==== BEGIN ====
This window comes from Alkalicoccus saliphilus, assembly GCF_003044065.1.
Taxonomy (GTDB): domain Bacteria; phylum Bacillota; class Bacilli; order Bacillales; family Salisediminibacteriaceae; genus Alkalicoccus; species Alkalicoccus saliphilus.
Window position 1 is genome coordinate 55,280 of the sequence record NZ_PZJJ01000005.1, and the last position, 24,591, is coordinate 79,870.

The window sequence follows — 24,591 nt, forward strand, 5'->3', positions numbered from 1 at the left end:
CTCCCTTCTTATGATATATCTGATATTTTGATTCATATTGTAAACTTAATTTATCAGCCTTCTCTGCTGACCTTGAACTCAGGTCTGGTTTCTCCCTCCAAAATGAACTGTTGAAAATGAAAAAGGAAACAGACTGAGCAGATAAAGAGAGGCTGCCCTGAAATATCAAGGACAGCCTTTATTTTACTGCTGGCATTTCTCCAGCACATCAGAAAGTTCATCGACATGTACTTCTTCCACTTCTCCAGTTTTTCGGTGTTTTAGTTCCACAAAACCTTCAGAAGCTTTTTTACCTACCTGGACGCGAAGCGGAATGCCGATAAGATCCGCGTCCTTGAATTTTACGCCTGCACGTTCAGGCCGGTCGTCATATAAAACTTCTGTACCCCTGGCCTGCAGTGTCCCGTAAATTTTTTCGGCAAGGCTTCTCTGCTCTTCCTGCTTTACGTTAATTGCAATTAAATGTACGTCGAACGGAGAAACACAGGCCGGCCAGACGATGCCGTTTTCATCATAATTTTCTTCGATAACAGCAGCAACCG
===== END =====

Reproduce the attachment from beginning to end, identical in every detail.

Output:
This window comes from Alkalicoccus saliphilus, assembly GCF_003044065.1.
Taxonomy (GTDB): domain Bacteria; phylum Bacillota; class Bacilli; order Bacillales; family Salisediminibacteriaceae; genus Alkalicoccus; species Alkalicoccus saliphilus.
Window position 1 is genome coordinate 55,280 of the sequence record NZ_PZJJ01000005.1, and the last position, 24,591, is coordinate 79,870.

The window sequence follows — 24,591 nt, forward strand, 5'->3', positions numbered from 1 at the left end:
CTCCCTTCTTATGATATATCTGATATTTTGATTCATATTGTAAACTTAATTTATCAGCCTTCTCTGCTGACCTTGAACTCAGGTCTGGTTTCTCCCTCCAAAATGAACTGTTGAAAATGAAAAAGGAAACAGACTGAGCAGATAAAGAGAGGCTGCCCTGAAATATCAAGGACAGCCTTTATTTTACTGCTGGCATTTCTCCAGCACATCAGAAAGTTCATCGACATGTACTTCTTCCACTTCTCCAGTTTTTCGGTGTTTTAGTTCCACAAAACCTTCAGAAGCTTTTTTACCTACCTGGACGCGAAGCGGAATGCCGATAAGATCCGCGTCCTTGAATTTTACGCCTGCACGTTCAGGCCGGTCGTCATATAAAACTTCTGTACCCCTGGCCTGCAGTGTCCCGTAAATTTTTTCGGCAAGGCTTCTCTGCTCTTCCTGCTTTACGTTAATTGCAATTAAATGTACGTCGAACGGAGAAACACAGGCCGGCCAGACGATGCCGTTTTCATCATAATTTTCTTCGATAACAGCAGCAACCG